Is Chivalry Dead?
1600’s: Oh Dearest Romeo, I write to inform you that I have received your letter and I’ve been left quite speechless.
Call me old-fashioned but I’m the kind of guy that will open doors for women (not just the one’s I think are pretty) and always pay no matter how they insist. I aspire to be that knight in shining armor… with a slightly bad ass side as well 😉
This doesn’t mean I don’t like to do crazy, (sometimes… well most of the time) illegal things. I have two tattoos and I’m planning on getting more. What chivalry means is a respect for women in general, and, while I’m nowhere near perfect, I try. I was raised in a strict environment and have branched out immensely while on my own but a few of these basic principles have served me well over the years.
Those whose ‘game’ is based on the misconception they’re flirting with women while putting them down and treating them with disrespect are nothing but insecure.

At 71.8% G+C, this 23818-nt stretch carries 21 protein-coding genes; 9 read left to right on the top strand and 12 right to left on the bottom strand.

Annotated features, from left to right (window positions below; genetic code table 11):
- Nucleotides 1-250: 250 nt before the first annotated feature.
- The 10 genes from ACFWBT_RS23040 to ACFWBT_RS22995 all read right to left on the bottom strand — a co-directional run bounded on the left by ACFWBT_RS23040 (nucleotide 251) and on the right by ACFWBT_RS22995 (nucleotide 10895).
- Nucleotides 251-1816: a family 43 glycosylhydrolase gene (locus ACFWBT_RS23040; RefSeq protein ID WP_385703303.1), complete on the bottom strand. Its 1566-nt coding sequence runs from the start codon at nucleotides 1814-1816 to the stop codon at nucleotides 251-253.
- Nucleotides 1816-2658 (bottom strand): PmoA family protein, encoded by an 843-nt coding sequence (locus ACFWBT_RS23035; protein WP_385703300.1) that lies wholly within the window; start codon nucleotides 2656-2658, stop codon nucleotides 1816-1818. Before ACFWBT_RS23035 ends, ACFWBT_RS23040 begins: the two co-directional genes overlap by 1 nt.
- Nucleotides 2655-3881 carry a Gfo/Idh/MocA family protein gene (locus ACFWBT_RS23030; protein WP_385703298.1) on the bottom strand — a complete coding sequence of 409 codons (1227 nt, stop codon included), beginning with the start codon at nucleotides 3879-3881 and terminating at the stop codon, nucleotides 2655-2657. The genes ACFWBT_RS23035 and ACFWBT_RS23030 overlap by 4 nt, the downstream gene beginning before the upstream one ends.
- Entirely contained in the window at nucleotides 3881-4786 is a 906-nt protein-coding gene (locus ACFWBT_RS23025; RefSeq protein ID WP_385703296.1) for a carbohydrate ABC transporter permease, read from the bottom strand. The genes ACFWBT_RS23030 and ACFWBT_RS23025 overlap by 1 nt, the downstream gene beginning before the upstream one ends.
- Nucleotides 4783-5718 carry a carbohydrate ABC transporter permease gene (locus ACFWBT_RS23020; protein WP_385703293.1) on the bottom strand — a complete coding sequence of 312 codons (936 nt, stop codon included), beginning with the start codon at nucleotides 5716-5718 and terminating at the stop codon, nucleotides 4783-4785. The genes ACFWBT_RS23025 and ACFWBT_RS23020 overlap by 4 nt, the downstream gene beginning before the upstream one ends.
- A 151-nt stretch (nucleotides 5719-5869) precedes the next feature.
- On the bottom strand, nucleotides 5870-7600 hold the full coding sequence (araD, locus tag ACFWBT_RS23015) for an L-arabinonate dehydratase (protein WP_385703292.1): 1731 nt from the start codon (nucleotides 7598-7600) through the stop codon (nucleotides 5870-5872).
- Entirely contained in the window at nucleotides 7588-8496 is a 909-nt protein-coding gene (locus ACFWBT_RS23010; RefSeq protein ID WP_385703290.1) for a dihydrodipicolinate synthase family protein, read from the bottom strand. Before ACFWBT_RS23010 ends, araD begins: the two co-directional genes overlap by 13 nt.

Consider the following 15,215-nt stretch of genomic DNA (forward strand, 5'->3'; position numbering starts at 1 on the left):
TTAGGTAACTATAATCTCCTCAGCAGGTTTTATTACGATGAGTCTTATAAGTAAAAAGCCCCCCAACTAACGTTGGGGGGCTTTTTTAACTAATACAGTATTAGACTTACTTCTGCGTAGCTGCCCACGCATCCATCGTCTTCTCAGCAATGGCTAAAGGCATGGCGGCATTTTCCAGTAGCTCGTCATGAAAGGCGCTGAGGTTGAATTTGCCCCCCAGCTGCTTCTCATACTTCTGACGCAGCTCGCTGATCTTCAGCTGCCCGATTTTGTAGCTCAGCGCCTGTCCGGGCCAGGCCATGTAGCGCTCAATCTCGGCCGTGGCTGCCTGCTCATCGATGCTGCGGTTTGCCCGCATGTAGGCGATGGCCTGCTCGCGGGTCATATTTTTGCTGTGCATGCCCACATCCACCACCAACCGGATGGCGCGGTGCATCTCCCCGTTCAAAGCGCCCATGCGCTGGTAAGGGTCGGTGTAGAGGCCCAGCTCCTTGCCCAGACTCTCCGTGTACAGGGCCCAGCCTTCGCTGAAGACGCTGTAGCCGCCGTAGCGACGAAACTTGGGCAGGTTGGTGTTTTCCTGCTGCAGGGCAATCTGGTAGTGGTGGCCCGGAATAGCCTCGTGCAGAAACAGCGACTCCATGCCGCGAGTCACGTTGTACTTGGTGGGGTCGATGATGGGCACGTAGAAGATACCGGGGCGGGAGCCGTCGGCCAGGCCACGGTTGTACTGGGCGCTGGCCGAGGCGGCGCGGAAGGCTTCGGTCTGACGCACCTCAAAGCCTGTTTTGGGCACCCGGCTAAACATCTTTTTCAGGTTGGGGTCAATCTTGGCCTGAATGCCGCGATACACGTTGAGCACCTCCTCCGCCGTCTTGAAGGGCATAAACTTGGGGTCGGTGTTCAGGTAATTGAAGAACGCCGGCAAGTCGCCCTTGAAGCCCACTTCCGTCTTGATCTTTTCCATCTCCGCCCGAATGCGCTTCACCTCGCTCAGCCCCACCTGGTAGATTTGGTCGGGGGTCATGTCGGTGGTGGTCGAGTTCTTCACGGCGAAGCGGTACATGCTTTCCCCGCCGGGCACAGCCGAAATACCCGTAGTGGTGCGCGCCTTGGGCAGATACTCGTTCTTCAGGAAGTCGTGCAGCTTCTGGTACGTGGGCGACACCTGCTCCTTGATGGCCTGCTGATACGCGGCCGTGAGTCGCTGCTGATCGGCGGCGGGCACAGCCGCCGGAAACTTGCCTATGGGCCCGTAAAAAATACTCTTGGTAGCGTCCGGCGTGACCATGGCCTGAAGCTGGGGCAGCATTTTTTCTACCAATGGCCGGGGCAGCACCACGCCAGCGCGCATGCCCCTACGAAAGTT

I myself think ladies with a mindset like this one (directly below) are entirely unattractive. I blame this on men without a doubt. We have forced them to fill our roles in addition to theirs while we watch our sports, live off our welfare and generally abdicate what little responsibility we have left. A true man deserves a true woman. There are few left. I believe nothing is more attractive than a girly, feminine girl who desires to fill the void in society that only she can.
Chivalry is not dead, it’s just gone into hiding. With the emergence of hardened, assertive women who construe certain gestures of common courtesy as a sign of weakness and degradation, gentlemen have to be careful of who they hold that door open for.
The few that persist in the practice of chivalry are soon burnt out by the disdain of the opposite sex. Women are confused, not knowing whether to construe an open door or pulled out chair as someone trying to get in their pants or else mockery. This can be directly linked to a worldwide absence of true men with chivalrous intentions.
Man or woman… ask yourself: is it so hard to believe in a tradition built on mutual respect and courteous behavior?